In the United States, 28 percent of adults over 40 of age use lipid-lowering drugs. Lifestyle changes that promote weight loss and reducing consumption of saturated fat have been associated with reducing levels of "bad" cholesterol, but a question persisted: Should consumers reduce fat intake by replacing with carbohydrates or substitute unsaturated fats for saturated fats?
"Many diets have said it is okay to eat healthy fats and emphasize olive and canola oils," said Cheryl Rock, PhD, principal investigator of the study, published this week in the Journal of the American Heart Association. "What we found is that a diet high in healthy oils did lower lipids, but it also lowered both good and bad cholesterol."
Overweight and obese adult women were enrolled in a one-year behavioral weight loss program and randomly assigned to one of three diets consisting of either: low-fat and high-carbohydrate; low-carbohydrate and high-fat; or a walnut-rich, high-fat and low-carbohydrate diet.
The findings showed that all three dietary plans promoted similar weight loss. Insulin-sensitive women lost the most weight with a low-fat diet but that strategy did not result in the most benefit for lipid levels.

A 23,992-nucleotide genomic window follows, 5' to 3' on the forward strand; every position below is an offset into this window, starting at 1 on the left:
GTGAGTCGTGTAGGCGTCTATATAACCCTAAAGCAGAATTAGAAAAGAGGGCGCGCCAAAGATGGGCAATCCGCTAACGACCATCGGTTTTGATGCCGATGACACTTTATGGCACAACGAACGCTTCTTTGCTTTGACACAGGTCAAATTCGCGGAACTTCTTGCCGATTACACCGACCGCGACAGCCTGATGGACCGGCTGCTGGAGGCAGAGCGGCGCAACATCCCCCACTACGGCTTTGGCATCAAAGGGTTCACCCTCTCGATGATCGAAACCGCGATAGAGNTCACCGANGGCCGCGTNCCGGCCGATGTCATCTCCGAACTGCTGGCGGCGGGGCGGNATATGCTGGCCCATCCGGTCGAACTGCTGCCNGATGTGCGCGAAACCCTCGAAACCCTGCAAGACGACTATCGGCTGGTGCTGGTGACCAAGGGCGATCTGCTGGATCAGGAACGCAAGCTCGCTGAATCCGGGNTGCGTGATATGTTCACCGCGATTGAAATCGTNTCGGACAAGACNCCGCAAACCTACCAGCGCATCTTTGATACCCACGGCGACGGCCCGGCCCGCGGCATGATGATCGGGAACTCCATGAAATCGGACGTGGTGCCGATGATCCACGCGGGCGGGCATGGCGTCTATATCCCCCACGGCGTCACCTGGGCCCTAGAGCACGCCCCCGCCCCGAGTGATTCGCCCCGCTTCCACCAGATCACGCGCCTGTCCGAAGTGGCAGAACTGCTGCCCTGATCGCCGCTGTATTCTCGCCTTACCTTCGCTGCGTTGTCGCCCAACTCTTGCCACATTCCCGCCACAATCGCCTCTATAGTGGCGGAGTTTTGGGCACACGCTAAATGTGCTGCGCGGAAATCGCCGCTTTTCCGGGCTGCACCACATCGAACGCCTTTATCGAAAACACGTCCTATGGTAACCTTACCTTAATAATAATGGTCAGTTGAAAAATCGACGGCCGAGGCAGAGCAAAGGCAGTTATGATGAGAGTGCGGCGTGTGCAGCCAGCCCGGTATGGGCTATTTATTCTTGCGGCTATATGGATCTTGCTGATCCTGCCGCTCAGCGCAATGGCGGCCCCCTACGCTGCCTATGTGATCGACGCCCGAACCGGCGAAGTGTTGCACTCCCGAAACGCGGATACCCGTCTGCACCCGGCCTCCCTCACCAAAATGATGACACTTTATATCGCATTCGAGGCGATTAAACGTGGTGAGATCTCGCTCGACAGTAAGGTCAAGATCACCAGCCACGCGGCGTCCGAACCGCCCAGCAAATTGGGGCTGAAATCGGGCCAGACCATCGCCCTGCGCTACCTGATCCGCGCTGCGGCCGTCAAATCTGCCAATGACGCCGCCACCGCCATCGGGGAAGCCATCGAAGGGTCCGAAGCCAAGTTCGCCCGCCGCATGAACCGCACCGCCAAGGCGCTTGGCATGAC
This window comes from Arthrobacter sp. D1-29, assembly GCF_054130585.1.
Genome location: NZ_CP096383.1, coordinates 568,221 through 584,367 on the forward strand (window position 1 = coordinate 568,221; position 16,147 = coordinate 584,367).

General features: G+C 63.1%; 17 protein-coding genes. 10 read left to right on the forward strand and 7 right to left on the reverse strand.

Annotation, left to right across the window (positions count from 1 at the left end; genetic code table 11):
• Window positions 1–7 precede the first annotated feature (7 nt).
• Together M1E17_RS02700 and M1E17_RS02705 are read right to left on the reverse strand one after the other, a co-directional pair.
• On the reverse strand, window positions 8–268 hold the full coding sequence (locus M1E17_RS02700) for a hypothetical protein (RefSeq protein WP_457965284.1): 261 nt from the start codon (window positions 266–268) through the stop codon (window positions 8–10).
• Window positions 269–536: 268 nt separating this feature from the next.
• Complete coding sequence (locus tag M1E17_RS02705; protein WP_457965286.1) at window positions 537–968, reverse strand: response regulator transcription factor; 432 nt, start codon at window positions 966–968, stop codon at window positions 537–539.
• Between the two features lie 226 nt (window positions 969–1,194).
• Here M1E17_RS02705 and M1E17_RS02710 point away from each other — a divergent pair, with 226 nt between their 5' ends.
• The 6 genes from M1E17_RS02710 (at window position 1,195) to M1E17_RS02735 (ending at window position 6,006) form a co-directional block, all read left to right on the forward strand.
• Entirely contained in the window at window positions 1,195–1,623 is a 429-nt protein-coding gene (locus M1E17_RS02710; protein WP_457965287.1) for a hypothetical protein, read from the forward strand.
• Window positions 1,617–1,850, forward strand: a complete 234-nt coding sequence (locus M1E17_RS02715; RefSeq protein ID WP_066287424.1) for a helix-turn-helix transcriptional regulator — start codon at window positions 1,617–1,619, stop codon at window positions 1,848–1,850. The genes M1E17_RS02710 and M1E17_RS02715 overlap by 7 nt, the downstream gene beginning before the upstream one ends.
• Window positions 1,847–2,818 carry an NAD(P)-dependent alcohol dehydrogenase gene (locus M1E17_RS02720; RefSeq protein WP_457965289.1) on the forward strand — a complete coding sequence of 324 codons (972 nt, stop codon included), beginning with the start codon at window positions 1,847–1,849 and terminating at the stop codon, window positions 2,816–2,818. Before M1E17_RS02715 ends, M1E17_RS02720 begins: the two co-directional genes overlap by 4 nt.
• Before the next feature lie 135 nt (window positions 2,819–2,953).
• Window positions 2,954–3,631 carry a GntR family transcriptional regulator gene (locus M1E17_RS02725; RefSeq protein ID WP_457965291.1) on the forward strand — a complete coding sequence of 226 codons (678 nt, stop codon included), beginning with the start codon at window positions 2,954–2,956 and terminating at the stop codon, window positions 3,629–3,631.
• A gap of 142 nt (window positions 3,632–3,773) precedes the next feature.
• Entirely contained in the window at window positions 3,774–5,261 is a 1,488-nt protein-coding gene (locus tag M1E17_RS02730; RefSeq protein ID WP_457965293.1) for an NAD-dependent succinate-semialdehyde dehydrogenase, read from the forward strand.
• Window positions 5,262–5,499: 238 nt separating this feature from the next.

The walnut-rich diet had the most impact on cholesterol levels by decreasing low-density lipoprotein (LDL), or bad cholesterol, and increasing beneficial high-density lipoprotein (HDL). The high-fat, low-carb group, which consumed monounsaturated fats, did not experience the same beneficial effects as the walnut-rich diet, which featured polyunsaturated fatty acids.
At six months, the average weight loss was almost 8 percent among all groups.
"This weight loss may not put these women at their ideal weight, but it made a significant reduction in their risk of cardiovascular and other diseases," said Rock. "This level of weight loss is achievable and can have a dramatic impact on their quality of life."
Insulin sensitivity was assessed in the study because people who are overweight usually have some degree of insulin resistance. Higher amounts of insulin are more likely to cause cells to lose their ability to regulate growth, a precursor to cancer.
"Diet composition impacts lipid levels, but the critical factor to lose weight continues to be to burn more calories than you consume," said Rock.
Additional study co-authors include Tran Le, Shirley W. Flatt, Loki Natarajan, Bilge Pakiz, Elizabeth L. Quintana, Dennis D. Heath, and Brinda K. Rana, UC San Diego.
This research was funded, in part, by the National Institutes of Health (CA155435) and the California Walnut Commission.